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Batches, blocks, and transactions

The following concepts are key to understanding how transactions are handled on L2s built with the CDK:

  • Transaction: Signed instruction to perform an action on the blockchain.
  • Block: A group of transactions and a hash of the previous block in the chain.
  • Batch: A group of many transactions from multiple blocks.

See the figure below to best understand how these concepts relate to each other. We follow a real transaction from the Polygon zkEVM to track how it first gets included in a block on the L2, then a batch, and finally, a sequence sent to Ethereum.

Batches, blocks, transactions

Transaction

A transaction is a cryptographically signed instruction from an account to update the state of the blockchain. Users can leverage familiar tools and libraries, like MetaMask and Ethers.js, typically used for interacting with Ethereum, to send these transactions to CDK-built L2 chains.

Transactions are included in blocks, and these blocks fill batches. Consider a Polygon zkEVM transaction as an example, 0xdd, which performs a Simple Swap function call, and is included in block number 12952601 on the L2.

Transaction with Block Number

Block

To link blocks together, blocks contain multiple transactions as well as the hash of the previous block in the chain. Following the transaction example from above, the 0xdd transaction is included in block 12952601, which contains 2 transactions in total.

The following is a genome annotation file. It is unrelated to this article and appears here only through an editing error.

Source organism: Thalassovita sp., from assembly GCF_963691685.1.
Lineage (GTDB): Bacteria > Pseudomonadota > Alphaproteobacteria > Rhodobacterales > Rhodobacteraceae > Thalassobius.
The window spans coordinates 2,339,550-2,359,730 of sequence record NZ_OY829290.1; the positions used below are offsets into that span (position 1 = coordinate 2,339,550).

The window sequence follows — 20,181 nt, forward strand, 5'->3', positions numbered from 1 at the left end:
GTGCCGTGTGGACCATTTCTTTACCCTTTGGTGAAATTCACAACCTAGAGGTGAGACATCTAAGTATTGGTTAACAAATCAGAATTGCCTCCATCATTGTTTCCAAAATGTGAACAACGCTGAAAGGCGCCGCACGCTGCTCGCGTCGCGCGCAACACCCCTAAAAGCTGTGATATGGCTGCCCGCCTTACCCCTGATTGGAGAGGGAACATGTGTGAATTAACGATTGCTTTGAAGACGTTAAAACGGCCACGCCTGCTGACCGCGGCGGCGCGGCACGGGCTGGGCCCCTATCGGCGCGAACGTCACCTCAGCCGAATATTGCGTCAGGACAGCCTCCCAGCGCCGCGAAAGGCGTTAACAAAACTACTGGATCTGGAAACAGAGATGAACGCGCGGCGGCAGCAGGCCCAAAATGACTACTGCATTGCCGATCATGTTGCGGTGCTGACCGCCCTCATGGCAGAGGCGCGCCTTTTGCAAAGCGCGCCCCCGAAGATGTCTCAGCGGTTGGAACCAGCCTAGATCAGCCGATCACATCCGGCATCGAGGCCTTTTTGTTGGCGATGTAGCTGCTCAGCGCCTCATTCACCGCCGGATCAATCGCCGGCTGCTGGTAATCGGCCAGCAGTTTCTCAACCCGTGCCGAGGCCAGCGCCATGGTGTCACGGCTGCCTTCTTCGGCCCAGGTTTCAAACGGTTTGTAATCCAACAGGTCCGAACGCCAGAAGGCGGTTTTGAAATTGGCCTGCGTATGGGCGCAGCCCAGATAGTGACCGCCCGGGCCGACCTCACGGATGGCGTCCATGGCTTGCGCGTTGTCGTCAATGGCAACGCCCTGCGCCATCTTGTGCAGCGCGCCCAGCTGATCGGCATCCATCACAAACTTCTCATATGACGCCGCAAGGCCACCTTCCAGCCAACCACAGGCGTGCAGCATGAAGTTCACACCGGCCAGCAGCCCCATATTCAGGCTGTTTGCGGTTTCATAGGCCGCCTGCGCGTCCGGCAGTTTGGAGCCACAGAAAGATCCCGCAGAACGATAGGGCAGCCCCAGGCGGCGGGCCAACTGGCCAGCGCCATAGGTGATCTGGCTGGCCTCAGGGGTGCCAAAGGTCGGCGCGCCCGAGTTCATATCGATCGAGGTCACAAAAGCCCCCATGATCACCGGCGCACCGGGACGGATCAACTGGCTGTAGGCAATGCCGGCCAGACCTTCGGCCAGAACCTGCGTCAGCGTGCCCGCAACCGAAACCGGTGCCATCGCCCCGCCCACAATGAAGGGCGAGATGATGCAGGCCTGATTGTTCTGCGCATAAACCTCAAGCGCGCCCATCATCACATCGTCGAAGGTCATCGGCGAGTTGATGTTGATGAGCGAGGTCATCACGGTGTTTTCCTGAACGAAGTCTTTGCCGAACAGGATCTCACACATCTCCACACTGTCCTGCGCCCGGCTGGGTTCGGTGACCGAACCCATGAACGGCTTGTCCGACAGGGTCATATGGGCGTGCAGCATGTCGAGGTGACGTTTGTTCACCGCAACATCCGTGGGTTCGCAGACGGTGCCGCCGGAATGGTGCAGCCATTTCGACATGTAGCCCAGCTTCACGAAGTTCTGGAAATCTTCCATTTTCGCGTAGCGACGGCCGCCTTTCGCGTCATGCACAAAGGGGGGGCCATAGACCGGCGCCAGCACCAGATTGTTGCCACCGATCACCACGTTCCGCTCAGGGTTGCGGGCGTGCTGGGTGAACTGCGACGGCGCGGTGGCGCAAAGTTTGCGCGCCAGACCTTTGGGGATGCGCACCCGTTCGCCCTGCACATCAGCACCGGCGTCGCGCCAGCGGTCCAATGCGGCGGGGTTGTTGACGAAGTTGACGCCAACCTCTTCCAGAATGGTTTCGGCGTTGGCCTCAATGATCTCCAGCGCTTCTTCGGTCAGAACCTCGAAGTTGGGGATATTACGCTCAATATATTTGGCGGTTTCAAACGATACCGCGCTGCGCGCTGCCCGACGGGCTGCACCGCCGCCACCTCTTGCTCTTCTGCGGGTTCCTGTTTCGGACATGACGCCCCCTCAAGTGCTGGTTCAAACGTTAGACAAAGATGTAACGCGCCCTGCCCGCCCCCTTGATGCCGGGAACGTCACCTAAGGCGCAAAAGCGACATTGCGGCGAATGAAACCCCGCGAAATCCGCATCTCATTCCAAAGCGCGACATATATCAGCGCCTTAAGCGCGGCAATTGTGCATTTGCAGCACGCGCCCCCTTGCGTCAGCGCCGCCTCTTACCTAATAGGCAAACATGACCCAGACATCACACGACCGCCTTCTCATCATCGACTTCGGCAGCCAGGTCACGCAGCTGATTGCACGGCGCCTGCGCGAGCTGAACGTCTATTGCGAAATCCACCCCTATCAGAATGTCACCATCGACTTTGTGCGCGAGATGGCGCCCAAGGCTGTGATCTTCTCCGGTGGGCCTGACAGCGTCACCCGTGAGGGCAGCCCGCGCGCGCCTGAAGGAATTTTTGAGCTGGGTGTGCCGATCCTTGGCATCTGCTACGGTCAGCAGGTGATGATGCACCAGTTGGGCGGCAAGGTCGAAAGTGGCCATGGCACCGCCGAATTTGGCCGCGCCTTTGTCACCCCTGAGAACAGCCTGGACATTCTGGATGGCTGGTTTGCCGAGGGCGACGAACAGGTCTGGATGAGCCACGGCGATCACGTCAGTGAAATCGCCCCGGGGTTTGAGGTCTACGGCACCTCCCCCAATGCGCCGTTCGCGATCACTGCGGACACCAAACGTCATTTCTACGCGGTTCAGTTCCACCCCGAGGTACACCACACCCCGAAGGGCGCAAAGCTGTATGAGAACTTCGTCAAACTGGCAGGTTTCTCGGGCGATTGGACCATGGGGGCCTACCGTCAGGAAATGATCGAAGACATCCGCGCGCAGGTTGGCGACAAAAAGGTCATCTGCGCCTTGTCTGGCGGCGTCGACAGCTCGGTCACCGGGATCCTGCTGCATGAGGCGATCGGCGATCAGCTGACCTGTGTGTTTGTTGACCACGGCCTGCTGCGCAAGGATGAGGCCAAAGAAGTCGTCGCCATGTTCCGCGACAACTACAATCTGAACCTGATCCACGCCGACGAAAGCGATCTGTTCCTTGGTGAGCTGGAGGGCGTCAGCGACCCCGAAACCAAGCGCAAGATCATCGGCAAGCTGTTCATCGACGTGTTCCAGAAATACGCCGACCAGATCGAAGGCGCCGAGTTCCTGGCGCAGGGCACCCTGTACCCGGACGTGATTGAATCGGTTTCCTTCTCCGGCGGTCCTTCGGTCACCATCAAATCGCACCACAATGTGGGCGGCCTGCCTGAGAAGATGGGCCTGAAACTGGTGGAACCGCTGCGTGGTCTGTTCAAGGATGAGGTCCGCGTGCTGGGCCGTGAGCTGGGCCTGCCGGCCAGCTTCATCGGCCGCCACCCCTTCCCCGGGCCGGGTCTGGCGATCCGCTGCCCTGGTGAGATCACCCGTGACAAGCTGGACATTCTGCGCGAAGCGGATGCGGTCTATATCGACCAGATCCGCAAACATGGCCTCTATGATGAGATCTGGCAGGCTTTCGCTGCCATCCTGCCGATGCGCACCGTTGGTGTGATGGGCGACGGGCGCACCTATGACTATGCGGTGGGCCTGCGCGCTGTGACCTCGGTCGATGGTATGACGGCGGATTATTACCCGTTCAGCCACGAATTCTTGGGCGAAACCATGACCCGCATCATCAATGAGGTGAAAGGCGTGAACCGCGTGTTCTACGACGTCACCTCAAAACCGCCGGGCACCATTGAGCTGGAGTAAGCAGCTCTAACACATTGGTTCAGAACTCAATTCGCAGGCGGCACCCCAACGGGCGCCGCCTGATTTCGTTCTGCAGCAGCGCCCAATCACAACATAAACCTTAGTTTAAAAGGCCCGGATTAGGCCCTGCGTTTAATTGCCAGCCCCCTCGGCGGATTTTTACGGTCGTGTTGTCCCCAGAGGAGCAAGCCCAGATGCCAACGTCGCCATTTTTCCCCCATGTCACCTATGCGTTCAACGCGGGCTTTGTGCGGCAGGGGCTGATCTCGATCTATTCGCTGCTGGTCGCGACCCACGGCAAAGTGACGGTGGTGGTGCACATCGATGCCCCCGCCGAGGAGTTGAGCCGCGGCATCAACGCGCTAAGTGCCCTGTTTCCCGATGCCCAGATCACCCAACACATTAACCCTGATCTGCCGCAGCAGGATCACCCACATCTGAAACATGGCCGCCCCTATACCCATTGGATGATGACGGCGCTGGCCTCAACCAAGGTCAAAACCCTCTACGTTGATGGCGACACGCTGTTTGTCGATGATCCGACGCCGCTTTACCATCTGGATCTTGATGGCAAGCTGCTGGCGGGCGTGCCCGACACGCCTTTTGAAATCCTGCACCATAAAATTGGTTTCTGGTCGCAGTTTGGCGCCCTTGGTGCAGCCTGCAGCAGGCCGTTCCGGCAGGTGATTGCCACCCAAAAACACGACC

We can see this 0xdd transaction is included in both a block and a batch, specifically, it is included in the block 12952601 and the batch 2041736:

Block and Batch

Batch

Batches contain multiple transactions from multiple blocks. The two transactions from our example block 12952601 are included in batch 2041736, which contains 10 total transactions.

This means the batch 2041736 includes the two transactions from block 12952601 as well as eight transactions from other blocks.

The presence of the Sequence Tx Hash field, associated with this batch, indicates that this batch has been sent to Ethereum along with other batches in a single transaction.

Batch of transactions

By inspecting the transactions in the batch, we can see:

  • Our original transaction example is included in this batch.
  • The batch contains many transactions from different blocks.

Transaction found inside batch

If the L2 is a rollup (meaning it uses Ethereum for it’s data availability), it sends an array of batches to Ethereum, by providing the array as an argument to the sequenceBatches function of a smart contract on Ethereum.

Sequence Transaction

By inspecting the Sequence Tx Hash transaction, we can see that the sequenceBatches function is called with the array of batches as an argument. One of these batches is the batch we have been following, 2041736, which contains our original transaction example:

Last Batch Sequenced

Further reading